A multi-million pound business, 92 countries visited and pigeon photography: we meet Hammersmith artist David Hicks
The pigeons pecking the pavement outside Hammersmith’s Lyric Theatre seemed unphased by David Hicks’ presence, whose latest project is all about them.
Meeting the 57-year-old photographer, I anticipated a puffer-jacket wearing man, breadcrumb covered, with a plume of pigeons on his shoulders sitting on a park bench.
But when I meet him David is, much like his latest work, ‘Those Pesky Pigeons’, not what I expected.
Born in Bournemouth, David was a chef in Manchester for many years before another passion seized him. He made his name with his cards and gifts business Really Good, which started with a £200 investment.
The business is now worth £4 million and sold across 30 countries, and David spends his days ducking out of his house boat in Hammersmith carrying a camera.
“I’ve had crowds of people gathering around me as I photograph something I find interesting and they’re going, ‘What in the hell is he doing?’ and I look up and go, ‘I think it’s interesting to me’,” he said.
“Maybe they’ll go back and realise a part of a world they hadn’t seen before. It’s odd the amount of power a camera can have.”
David is a tall guy. Skinny as a stick. Pale-eyed with a salt and pepper beard. He’s often crouched on the floor taking photos of pigeons and New York City bin bags.
“When it’s common, you stop seeing it. The dreary and overlooked,” he said.
“It’s like looking through a window. You don’t notice the window,” David’s long arm stretches out towards the window, rings catching the sun, “you see everything through it but don’t notice the window itself.
“I see the window and notice it, notice where it hasn’t been cleaned, but that’s what makes it interesting. Most people will see through it and see through what’s right in front of them.
“As an artist, you have to see what other people aren’t seeing.”
Pigeons are what we aren’t seeing, to David.
NOW YOU SEE ME: David notices the everyday things that many people miss.
“I saw I had two or three photographs with pigeons and liked them, and I started seeing more of these curious creatures doing interesting things and it took me 13 years across 17 countries to realise this.
“I remember hanging out a McDonald’s in Athens and I saw a pigeon hanging next to the golden arches. They know how to get fast food fast! I thought it was such an interesting photograph,” he said.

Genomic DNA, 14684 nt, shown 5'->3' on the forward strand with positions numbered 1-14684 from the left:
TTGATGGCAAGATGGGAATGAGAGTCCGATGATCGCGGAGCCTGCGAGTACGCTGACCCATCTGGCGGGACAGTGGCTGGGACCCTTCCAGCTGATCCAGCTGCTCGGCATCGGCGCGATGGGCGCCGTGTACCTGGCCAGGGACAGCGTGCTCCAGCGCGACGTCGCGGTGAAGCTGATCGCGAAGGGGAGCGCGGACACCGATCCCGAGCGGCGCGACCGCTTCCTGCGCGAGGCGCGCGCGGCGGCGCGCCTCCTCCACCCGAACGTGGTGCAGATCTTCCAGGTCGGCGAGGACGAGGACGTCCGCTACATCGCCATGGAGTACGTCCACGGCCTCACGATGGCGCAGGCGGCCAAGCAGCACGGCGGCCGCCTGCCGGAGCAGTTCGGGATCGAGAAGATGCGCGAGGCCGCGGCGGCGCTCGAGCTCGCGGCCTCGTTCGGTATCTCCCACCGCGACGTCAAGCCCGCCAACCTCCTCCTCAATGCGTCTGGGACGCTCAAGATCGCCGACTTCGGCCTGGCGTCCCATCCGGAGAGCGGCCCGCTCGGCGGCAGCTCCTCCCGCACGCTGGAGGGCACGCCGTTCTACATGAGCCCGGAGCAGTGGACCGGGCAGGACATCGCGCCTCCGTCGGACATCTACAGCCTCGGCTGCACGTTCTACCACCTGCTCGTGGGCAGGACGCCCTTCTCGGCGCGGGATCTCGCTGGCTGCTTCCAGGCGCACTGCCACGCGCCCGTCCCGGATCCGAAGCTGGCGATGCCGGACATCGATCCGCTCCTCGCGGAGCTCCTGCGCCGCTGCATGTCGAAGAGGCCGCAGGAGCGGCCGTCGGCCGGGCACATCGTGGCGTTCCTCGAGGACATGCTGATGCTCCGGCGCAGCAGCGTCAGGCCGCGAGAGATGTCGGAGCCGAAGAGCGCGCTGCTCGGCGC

He carried on: “I knew nothing about pigeons but wanted to do a project to find out more.”
Most Londoners consider them pests, but David speaks of them with the conversational manner of an encyclopaedia.
There are 350 varieties of pigeons. They can recognise their own refection (one of the few species to do so). They recognise the alphabet too.
There are pigeons boarding trains, flying away from children, and waking past lizards. There are pigeons in London, New York, Shanghai, and Puerto Rico.
Backpacking across Europe at 17 was David’s first experience of a world of cheap flights and expensive airport coffee. For three weeks, David did the usual “sleeping in stations steps, and parks. Wherever they tell you where not to sleep.”
Israel is booked for a week in March; his 92nd country he’s visited. “I have to get to 100 out of principle,” he said. David has been to so many countries he uses Excel spreadsheets to remember where he’s been and which photographs are taken where.
Alaska (‘gotta go’), Mongolia (‘because it’s there’), North Korea (‘want to go, but they really don’t like you taking photographs, so what’s the point?’) are all on the list.
Racking air miles isn’t his motivation, though, “I remember sitting in a field in Nepal with a guy who lived in a hut in the middle of the field and made me tea,” he said.
“It was one of those humbling experiences where he spoke Pidgin English and I spoke only two words of Nepalese but we found a way to communicate.
“We sat down cross-legged and spoke. Tea was all he had. You re-appraise everything. You can’t help but think we’ve lost the simple niceties of giving yourself and your time to people.”
David has given his time to pigeons, to the people he’s met on his travels, his girlfriend, and me.
“That’s all I can do with people I meet. It could be five minutes, it could be a smile as you walk past. It makes a difference.”
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